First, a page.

PHOTO BY SCOTT OLSON/GETTY IMAGES
Photo: Scott Olson
Photo: Scott Olson

Hot housing market leads to more business for home improvement stores

Americans are spending more money on home repairs than ever before, helping home improvement retailers ward off the negative impacts of online competition seen with other retail stores.

While other retailers are closing thousands of stores this year, home improvement stores like Home Depot, Lowe’s and Handyman Ace Hardware have seen boosts in revenue within the past year — and a major reason is the shortage of new single-family houses in the market, some experts say.

Some homeowners are opting to add additions to their existing houses or invest in major home improvement projects. U.S. consumers will spent a record $316 billion on remodeling their homes this year, according to the Harvard University Joint Center for Housing Studies. That’s an increase from last year’s $296 billion spent on home improvement, and the $222 billion spent in 2009 amid the Great Recession.

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“Home improvement could be a bright light in the retail sector with remodeling projects on the rise and consumers more confident about investing in their homes,” said Ray Walsh, CEO of Market Force Information.

HomeAdvisor found that the average household expenditure on home renovations increased by about 57 percent in the past year, and that’s helping home improvement stores thrive. The two home improvement business giants — Lowe’s Companies and Home Depot — have both reported increased sales for the first quarter of 2017.

Home Depot posted sales of nearly $24 billion for the first quarter of 2017, a 4.9 percent increase compared to the same time in 2016. Based on its year-to-date performance, the company reaffirmed its fiscal 2017 sales growth guidance and expects sales will be up approximately 4.6 percent and comp sales will be up approximately 4.6 percent.

Stephen Holmes, spokesman for Home Depot, said the chain focuses less on low inventory in the housing market and more on home values. When homeowners feel their home is worth more in the current economic climate, they’re more likely to invest in larger projects like a kitchen remodel or adding an addition onto the house, he said.

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“When people feel they have good value in they’re home, they’re more likely to see home improvements as an investment rather than an expense,” he said.

The chain, which has stores in the Dayton region, Butler County and Springfield, started thinking about their online strategy back in 2007 — making a strategic effort to move toward an “interconnected retail” presence. The chain found that about 40 percent of online orders are picked up in stores. Of that, more than 20 percent of those customers make an additional purchase while they’re in the store.

“Online supports the stores, stores support online,” he said. “One of the biggest things we did was every online sale is credited to the most nearby store. The stores don’t feel they’re competing with online.”

Home Depot also has a distribution center in Monroe, and employees approximately 1,000 associates in the Dayton area.

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Locally owned stores have benefited from the booming housing market too. Handyman Ace Hardware, which has locations across the Miami Valley including stores in Springfield, Kettering and Beavercreek, has seen sales increase within the past year. Owner David Grimes attributed the positive sales to myriad of reasons including the season, weather and the economy, he said.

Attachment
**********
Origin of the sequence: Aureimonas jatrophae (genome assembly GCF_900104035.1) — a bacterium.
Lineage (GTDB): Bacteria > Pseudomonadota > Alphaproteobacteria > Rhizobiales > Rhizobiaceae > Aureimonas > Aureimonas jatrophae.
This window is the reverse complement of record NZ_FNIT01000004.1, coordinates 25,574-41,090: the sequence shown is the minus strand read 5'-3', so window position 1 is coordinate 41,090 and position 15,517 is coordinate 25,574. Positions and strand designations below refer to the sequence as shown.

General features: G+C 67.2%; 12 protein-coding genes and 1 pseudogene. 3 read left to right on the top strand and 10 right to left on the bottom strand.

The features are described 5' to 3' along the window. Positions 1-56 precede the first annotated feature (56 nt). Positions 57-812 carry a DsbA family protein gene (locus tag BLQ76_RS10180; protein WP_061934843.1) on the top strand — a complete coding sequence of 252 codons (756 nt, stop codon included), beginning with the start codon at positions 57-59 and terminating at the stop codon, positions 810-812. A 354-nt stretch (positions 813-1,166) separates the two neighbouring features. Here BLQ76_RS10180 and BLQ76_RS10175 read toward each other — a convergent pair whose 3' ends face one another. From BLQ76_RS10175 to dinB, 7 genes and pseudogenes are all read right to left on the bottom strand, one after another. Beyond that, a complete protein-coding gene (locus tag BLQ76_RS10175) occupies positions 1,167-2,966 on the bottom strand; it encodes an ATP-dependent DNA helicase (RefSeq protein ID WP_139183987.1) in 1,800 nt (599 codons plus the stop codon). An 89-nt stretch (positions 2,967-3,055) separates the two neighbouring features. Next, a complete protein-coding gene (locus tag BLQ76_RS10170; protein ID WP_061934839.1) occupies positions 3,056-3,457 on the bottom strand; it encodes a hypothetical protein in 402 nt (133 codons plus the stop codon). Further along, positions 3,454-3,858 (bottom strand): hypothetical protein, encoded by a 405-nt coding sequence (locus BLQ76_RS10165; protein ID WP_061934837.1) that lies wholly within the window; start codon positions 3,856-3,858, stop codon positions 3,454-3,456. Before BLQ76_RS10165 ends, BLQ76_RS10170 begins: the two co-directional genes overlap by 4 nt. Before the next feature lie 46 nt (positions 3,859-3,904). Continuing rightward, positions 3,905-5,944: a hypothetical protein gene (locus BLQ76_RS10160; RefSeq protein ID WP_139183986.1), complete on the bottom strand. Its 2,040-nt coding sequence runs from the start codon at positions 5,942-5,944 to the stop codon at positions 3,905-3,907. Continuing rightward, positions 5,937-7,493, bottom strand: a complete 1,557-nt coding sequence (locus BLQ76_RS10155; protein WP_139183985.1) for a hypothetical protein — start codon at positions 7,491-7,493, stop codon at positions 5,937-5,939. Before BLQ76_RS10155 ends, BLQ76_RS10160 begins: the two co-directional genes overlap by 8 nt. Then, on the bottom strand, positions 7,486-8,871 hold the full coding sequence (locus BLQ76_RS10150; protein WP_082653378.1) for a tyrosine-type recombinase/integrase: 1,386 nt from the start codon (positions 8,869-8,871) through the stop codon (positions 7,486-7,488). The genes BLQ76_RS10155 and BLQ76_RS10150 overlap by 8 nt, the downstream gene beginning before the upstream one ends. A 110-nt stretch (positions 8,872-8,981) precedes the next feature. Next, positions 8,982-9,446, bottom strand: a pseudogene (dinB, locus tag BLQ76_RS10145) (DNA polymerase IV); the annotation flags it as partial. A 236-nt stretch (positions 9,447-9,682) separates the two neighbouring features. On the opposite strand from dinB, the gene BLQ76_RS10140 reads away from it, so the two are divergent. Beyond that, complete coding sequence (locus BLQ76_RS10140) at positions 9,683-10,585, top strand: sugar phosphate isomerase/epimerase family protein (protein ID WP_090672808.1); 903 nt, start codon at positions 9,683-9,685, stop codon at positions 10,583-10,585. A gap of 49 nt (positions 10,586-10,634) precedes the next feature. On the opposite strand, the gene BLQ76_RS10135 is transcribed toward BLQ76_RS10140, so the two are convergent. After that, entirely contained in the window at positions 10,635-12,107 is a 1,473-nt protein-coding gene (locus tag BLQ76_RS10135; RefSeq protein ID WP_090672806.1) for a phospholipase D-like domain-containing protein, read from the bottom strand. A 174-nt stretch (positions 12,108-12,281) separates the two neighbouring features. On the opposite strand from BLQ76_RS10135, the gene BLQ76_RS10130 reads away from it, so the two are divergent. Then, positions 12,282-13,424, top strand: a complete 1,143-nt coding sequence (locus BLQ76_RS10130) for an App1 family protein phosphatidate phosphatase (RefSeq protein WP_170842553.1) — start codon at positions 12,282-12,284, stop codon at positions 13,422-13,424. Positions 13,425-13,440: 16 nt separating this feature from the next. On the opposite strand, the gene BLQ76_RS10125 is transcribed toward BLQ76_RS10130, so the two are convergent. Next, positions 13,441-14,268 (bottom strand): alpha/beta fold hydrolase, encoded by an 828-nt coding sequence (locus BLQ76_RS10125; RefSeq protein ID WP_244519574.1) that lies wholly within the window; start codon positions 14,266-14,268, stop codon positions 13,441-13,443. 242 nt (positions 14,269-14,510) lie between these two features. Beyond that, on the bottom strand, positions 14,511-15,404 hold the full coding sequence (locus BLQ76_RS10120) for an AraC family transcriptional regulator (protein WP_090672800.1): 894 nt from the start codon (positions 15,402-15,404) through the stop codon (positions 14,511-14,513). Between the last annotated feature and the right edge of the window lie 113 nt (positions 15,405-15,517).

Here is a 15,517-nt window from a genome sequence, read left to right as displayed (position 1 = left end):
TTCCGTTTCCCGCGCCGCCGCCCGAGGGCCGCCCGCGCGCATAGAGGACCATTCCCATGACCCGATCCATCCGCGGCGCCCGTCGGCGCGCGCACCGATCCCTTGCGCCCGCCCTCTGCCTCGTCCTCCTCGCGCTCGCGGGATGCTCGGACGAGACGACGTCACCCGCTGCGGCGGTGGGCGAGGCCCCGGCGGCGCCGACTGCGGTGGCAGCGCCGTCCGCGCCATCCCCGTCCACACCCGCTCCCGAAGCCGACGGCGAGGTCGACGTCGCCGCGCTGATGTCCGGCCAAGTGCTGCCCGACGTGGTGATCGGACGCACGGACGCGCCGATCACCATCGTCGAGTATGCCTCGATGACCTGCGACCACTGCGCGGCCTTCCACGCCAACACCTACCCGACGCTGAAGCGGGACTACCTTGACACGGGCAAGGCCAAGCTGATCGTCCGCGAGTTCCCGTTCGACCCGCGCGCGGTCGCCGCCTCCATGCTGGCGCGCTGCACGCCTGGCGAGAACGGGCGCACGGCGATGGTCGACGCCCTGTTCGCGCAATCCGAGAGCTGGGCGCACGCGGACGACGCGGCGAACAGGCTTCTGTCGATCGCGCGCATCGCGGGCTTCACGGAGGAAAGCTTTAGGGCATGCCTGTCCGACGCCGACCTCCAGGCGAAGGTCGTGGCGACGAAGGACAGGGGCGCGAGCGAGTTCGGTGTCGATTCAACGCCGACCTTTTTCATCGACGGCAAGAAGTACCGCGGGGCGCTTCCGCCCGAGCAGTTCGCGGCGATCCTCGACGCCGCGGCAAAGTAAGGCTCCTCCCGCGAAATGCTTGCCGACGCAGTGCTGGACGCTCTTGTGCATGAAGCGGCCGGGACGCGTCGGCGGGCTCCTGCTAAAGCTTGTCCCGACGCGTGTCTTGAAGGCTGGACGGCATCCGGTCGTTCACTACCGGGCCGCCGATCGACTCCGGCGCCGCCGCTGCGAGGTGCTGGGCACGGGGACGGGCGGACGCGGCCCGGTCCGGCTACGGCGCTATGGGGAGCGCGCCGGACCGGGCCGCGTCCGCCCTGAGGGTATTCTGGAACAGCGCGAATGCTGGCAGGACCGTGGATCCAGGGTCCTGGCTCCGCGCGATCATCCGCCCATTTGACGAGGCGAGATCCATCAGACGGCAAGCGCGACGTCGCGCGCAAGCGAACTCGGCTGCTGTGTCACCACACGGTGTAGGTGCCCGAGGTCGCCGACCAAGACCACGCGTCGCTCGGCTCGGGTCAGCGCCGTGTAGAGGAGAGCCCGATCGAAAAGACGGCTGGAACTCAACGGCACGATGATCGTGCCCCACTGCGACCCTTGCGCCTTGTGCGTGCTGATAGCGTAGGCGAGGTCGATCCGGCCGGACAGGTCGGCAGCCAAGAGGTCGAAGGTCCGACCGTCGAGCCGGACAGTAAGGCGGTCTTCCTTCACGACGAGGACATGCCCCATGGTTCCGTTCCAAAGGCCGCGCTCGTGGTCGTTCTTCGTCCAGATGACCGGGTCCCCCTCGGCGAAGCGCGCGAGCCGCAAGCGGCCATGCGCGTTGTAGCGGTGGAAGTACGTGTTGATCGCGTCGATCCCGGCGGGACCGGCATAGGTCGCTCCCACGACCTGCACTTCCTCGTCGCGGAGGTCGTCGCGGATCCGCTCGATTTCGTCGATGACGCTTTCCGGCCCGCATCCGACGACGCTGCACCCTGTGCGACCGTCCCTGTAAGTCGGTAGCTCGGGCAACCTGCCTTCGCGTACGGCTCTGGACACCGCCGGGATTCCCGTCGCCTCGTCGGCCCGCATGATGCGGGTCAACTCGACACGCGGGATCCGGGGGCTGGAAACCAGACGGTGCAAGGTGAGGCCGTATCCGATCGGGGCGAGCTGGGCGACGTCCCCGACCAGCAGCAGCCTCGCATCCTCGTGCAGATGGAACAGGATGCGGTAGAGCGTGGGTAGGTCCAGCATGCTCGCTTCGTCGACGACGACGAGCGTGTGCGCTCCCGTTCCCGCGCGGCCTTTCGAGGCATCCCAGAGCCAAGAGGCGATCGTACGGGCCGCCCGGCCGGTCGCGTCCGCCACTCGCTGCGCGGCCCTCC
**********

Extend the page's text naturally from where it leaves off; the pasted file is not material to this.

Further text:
Beyond homeowners making frequent stops to their local home improvement stores, the major chains are also looking to cater toward contractors and building companies that are busier than ever. With low inventory of residential real estate for sale in Southwest Ohio, buyers are either remodeling their current homes or turning to professionals to build their dream homes.

Montgomery County saw an increase from 280 permits in 2015 to 335 single-family housing building permits in 2016. For 2017, there have already been 181 permits granted to date. Warren County has for years been where the most new homes have been built. The growing county south of Dayton has seen 582 homes already built this year, compared to 653 in 2015 and 806 last year.

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As other retailers shed assets, Home Depot also announced earlier this month that it agreed to purchase Compact Power Equipment for $265 million. Compact Power Equipment provides equipment rentals at more than 1,000 stores, and also provides maintenance services at stores like Home Depot.

“The acquisition allows us to further improve the customer experience – in particular for pros – through enhanced equipment and tool rental offerings. It also allows us to grow Compact Power’s best-in-class building services capabilities,” Menear said.

Lowe’s also acquired a company, Maintenance Supply Headquarters, in late June for $512 million to “deepen and broaden its relationship with pro customers and better serve their needs,” the company said.

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Lowe’s has locations in Trotwood, West Carrollton, Huber Heights, Beavercreek, Centerville, Xenia, Middletown, Troy, Springfield and West Chester. Sales for the first quarter increased nearly 11 percent to $16.9 billion from $15.2 billion in the first quarter of 2016, and comparable sales increased 1.9 percent.

“A solid macroeconomic backdrop, combined with our project expertise, drove above average performance in indoor projects. We also continued to advance our sales to Pro customers, delivering another quarter of comparable sales growth well above the company average,” said Robert Niblock, Lowe’s chairman, president and CEO.

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